Politico’s Shane Goldmacher and Annie Karni write that Hillary Clinton is targeting the swing state of Florida as a key part of her strategy to win a majority in the Electoral College.
Hillary Clinton’s super PAC has begun spending $145 million on ads in eight states through November — and there’s a realistic path for her to win the White House even if she carries only one of them.
It’s a sign of how strongly tilted the Electoral College map is in Clinton’s favor, as she begins a general election campaign building upon the demographic and geographic coalition that President Obama rode to two electoral landslides. Donald Trump, in contrast, must dramatically reimagine and redraw the political landscape to capture the presidency.
Rather than expand the 2012 map in any significant way, the Clinton campaign and its allies want to replicate it. They are obsessed with choking off Trump’s narrower path, hoping to strike a decisive victory in Florida — multiple Clinton officials declared there is nearly no path for Trump without it — while aggressively defending the Democratic-leaning states in the industrial Midwest that Trump has talked most about flipping — most importantly, Pennsylvania. Campaign officials say they think Clinton can turn out more female voters than Obama did. But they see one surrogate in particular as key to recreating the Obama coalition: President Barack Obama himself.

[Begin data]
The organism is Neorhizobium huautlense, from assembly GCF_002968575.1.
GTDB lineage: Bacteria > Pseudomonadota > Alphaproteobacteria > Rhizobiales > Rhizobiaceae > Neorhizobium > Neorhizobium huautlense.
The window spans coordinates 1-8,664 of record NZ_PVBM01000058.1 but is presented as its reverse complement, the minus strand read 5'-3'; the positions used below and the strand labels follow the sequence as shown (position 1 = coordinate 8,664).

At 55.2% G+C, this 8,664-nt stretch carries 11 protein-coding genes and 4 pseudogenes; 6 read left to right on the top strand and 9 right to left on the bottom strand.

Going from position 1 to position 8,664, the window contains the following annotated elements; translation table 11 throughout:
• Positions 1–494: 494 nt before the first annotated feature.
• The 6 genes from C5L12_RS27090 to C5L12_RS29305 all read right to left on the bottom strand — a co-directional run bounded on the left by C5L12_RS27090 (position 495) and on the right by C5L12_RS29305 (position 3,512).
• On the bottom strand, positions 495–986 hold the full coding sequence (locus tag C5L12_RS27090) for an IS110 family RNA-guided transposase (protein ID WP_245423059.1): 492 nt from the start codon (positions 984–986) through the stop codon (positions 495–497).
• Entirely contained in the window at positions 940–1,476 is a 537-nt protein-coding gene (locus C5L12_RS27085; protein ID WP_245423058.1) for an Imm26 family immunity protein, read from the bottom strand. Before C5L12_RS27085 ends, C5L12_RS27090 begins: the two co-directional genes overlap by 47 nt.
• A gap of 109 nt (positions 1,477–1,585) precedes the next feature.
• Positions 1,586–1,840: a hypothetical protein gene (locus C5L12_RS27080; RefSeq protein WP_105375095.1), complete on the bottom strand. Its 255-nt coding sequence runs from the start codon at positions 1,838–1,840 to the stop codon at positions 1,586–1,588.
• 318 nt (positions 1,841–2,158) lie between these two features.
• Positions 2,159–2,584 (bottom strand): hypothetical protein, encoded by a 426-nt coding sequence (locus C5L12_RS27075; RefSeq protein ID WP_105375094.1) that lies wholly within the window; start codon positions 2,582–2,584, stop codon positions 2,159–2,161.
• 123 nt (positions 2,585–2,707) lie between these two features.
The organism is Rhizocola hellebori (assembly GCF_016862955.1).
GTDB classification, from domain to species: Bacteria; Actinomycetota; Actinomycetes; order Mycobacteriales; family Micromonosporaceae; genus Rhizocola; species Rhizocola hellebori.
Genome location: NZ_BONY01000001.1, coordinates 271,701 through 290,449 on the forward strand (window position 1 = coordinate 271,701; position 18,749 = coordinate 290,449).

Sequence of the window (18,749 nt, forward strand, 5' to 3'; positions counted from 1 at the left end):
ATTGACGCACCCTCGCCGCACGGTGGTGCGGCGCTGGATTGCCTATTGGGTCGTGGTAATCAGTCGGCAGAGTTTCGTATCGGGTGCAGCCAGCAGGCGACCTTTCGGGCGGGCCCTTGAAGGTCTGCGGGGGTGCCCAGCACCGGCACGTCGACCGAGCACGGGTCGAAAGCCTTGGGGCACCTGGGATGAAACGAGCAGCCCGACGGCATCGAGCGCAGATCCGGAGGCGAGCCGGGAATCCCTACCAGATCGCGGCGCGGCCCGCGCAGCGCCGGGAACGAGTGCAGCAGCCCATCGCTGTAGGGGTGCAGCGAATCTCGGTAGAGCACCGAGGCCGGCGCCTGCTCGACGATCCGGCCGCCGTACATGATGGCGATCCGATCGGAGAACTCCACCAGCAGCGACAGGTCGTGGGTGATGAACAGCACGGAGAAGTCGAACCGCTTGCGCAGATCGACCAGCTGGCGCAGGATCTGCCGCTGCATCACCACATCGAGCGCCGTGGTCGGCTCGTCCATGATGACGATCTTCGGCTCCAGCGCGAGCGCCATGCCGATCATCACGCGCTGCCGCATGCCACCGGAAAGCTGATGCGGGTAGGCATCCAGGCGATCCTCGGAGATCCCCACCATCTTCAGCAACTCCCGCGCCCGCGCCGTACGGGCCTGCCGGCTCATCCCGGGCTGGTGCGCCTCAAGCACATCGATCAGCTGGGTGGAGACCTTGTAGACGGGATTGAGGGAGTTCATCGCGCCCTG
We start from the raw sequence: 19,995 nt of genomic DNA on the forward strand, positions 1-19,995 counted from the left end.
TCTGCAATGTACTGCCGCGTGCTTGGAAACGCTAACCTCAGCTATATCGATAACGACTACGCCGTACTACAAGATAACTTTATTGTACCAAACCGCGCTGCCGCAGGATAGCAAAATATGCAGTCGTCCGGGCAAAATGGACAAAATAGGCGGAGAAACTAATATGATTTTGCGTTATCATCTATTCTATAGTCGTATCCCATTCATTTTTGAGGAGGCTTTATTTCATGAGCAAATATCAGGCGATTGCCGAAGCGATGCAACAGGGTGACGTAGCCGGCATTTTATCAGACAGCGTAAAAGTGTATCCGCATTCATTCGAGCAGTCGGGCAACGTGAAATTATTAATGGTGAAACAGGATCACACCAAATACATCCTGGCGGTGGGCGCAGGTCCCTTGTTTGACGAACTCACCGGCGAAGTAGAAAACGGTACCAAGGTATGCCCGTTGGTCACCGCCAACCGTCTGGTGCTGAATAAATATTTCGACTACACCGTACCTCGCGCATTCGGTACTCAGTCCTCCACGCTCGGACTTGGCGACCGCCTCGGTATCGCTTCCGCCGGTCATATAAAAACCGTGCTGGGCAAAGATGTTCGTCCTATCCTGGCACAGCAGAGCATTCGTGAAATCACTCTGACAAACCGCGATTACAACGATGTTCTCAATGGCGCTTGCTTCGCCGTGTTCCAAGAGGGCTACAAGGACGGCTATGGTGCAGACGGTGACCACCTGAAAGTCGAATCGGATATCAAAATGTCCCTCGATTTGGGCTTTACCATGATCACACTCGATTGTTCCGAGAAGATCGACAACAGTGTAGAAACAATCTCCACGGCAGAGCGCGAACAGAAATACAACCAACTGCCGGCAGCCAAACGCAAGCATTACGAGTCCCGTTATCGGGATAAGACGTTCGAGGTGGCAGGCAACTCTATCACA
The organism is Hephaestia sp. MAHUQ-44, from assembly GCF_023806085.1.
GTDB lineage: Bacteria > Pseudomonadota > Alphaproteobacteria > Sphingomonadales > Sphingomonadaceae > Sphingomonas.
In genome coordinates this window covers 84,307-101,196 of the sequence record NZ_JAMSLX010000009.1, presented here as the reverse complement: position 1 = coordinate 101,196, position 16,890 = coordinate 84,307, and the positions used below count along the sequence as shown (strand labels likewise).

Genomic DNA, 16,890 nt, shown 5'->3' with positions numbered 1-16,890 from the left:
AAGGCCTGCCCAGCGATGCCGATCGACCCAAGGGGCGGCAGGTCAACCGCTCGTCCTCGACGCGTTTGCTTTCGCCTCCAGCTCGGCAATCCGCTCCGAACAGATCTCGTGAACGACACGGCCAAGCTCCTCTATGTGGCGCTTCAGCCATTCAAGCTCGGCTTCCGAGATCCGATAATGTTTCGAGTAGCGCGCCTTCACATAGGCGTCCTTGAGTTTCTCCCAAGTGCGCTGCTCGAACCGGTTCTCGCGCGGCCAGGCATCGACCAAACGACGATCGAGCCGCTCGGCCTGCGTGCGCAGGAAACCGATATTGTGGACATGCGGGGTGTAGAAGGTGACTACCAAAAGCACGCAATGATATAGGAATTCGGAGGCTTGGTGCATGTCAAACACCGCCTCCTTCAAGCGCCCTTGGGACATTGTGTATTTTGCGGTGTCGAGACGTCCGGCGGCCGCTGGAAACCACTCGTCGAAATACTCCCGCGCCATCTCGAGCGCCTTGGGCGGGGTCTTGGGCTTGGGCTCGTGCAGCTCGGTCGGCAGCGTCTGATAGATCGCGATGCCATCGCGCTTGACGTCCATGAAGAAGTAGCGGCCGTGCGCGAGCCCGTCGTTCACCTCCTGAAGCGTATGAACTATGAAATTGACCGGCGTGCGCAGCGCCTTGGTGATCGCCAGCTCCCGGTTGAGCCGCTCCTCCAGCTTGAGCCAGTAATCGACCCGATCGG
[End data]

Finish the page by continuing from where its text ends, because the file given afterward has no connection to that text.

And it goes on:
Clinton has a multitude of paths, as her allies and advisers see it. Trump has a single route: ginning up disaffected, non-college educated, working-class white voters — many whom may never have voted before — to sweep across the Rust Belt, in places like Wisconsin, Pennsylvania, Michigan and Ohio.
“I don’t think he has anything outside a Rust Belt theory,” said a Democratic strategist with close ties to the Clinton campaign. Clinton allies also note that Trump is an “organization-lite” candidate who is driven by message, but, they argue, that is a risky strategy for getting out people who typically don’t vote.
Clinton’s top campaign officials note there are 19 states that have voted Democratic in each of the last six presidential elections that account for a total of 242 electoral-college votes. Add in New Mexico, whose population is 40 percent Latino and which has gone Democratic in five of the past six contests, and that is 247 of the 270 votes needed to get to the White House.
“It’s a massive, massive electoral advantage,” said Mitch Stewart, who served as battleground-states director for Obama in 2012 and who estimated that Republicans begin 2016 with closer to 191 mostly safe electoral votes. “Even if you take out Wisconsin and Pennsylvania, it’s basically like a Florida headstart.”
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